Homemade Peach Raspberry Jam

Homemade Peach Raspberry Jam

Homemade soap – a winter hobby.  As many guests know I make jams, preserves, chutneys, salsas and the occasional pasta sauces during our summer months.  With the bounty produced throughout the warmer months by a host of wonderful local farms I am able to keep busy during our not-as-busy times during the Spring, Summer, and Fall.  Guests of The Croff House enjoy purchasing these to take home for themselves or as gifts for others.

Then came “old man Winter” and I had to come up with a hobby to keep my busy during our much slower period.  Lo and behold – homemade soap.

Homemade soap

Homemade soap

Now making homemade soap is not as difficult as it may sound 9i say this even though I am still working on my own technique).  All you need is water, lye (dangerous stuff), oils, scents and colors and you have the ingredients for making soap on your own.  There are a lot of “cookbooks” out there that take you from the easy (melt and pour) methods to the elaborate (lye and water mixed into various fats such as olive oil, palm oil, coconut oil and even beef tallow).  To these you can add natural exfoliators such as oats, poppy seed and even sand.  The combinations are seemingly endless.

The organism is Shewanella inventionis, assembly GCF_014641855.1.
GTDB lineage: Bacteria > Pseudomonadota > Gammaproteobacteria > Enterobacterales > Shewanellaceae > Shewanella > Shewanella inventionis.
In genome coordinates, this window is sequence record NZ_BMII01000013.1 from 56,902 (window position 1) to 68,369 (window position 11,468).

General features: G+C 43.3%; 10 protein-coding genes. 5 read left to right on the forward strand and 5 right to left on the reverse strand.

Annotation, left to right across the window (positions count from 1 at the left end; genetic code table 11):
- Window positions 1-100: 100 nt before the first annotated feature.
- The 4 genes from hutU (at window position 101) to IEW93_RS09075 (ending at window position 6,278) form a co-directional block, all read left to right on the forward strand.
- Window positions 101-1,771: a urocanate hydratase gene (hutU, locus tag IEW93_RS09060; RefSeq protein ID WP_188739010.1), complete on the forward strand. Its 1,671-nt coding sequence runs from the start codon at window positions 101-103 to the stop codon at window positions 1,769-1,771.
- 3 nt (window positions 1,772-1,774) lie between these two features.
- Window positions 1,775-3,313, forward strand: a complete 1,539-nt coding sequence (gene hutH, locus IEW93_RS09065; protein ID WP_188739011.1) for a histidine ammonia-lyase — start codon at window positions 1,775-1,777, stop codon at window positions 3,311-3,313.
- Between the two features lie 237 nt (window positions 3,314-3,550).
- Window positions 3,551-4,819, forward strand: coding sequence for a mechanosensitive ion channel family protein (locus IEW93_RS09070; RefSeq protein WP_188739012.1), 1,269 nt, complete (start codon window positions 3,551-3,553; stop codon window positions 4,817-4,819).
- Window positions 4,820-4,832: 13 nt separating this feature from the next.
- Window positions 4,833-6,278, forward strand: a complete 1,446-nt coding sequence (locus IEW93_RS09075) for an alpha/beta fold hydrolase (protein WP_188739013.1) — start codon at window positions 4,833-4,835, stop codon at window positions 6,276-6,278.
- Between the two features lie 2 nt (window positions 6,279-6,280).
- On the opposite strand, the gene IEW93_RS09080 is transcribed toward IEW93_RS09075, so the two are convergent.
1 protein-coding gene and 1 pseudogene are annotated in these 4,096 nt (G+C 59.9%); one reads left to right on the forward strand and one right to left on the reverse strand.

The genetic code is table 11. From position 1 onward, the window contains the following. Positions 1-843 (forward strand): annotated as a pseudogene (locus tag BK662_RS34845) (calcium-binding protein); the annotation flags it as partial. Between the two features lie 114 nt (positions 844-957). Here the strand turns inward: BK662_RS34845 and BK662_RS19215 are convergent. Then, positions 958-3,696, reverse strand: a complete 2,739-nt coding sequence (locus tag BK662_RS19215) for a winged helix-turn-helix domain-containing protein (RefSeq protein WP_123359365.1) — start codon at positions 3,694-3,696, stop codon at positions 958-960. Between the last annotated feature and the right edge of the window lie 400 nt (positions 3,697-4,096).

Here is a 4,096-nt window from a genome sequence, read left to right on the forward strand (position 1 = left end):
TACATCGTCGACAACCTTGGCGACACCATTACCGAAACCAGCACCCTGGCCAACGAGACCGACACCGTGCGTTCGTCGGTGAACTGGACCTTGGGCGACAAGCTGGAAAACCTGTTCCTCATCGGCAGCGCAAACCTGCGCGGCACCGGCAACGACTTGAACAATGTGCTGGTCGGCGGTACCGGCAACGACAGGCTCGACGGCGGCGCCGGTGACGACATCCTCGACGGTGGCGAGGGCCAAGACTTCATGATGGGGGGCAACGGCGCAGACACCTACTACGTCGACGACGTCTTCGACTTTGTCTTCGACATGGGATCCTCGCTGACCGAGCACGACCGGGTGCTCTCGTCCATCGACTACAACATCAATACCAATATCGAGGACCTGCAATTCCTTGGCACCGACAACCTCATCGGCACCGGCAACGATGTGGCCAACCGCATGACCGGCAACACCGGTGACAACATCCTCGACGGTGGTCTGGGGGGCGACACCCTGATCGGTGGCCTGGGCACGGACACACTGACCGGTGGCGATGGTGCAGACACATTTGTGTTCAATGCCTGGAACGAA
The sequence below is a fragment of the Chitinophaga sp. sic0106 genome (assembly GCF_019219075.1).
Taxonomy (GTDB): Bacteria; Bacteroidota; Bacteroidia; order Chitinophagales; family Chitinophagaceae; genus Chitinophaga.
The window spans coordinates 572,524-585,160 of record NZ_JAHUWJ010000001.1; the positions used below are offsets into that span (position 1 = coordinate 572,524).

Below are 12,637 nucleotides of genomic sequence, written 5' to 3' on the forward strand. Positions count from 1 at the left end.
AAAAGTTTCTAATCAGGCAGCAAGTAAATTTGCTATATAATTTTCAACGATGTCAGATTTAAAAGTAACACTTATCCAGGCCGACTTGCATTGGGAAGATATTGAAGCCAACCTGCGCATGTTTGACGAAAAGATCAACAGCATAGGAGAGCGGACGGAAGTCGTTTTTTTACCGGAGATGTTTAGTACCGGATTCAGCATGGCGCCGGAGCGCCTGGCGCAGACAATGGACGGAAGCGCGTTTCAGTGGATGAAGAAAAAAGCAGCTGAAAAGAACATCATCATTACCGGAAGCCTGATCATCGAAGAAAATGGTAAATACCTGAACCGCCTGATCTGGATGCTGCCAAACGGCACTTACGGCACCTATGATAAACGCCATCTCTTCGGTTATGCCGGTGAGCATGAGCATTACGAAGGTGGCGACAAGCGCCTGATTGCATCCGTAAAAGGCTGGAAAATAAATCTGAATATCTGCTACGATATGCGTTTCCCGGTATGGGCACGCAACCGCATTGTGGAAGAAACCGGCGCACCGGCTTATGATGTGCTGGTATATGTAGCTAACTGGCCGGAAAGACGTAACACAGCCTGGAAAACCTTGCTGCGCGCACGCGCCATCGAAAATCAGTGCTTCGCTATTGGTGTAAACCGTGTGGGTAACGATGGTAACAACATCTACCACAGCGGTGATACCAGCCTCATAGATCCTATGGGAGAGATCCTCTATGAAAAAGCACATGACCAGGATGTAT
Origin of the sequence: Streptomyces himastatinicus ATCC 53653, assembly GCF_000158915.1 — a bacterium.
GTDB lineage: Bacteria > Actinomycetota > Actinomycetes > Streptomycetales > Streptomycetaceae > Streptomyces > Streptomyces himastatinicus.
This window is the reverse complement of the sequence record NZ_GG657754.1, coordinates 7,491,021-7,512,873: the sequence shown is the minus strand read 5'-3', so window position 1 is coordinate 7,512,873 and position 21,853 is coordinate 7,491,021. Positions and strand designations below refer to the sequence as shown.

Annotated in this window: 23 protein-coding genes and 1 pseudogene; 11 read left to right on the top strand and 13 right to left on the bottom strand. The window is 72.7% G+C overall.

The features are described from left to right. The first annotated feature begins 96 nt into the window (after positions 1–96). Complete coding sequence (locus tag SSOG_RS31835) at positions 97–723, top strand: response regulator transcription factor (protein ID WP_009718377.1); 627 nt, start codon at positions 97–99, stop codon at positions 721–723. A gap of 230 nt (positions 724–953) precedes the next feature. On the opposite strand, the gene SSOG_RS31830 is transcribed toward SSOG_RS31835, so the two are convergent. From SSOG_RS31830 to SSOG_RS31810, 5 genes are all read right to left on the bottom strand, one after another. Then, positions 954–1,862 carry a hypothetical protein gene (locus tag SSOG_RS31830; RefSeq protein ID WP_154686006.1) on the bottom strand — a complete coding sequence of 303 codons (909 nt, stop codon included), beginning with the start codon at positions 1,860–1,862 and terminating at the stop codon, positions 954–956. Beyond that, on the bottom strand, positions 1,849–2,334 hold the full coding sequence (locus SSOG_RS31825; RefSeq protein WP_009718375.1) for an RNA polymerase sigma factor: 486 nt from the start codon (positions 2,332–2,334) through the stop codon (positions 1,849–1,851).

The melt-and-pour method is great for kids, and a wide variety of melting soaps can be found at Amazon for a very reasonable price.  Essential oils are readily available at many heath food stores.  Lone Star Candle Supply also sells fragrance oil blends and color blocks that can be used in the production of soap as well.  Homemade soap created using the melt-and-pour method takes only as much time as it takes for the block of soap to be cut up, melted, colored and fragranced and re=poured.  It’s a great rainy day activity for kids and a fun “take home” gift for a slumber party.  Make the soaps at night and the next day they are ready to take home!

Granular lye

Granular lye

The more complicated method is the process of dissolving lye in water, melting fats, combining them at the right temperature, stirring them until the appropriate consistency and pouring the soap into the molds.  While more time consuming (and a touch dangerous) making soap using this method is much more satisfying as it give you the sense you are actually making soap yourself, not just melting someone else’s.  The “recipes” also use natural additives like goat’s milk, shea butter, cocoa butter, aloe vera and more to really exercise your creativity.  Once the soap has “cured” usually within a few weeks, it is ready to be used.

A gift basket that includes your own homemade soap is so much more appreciated because it allows you to add a personal touch to make the gift even more special.

Unlike the jams and such, we won’t be selling our homemade soap at The Croff House, which is okay.  You’ll be making your own at home in no time!  Have fun!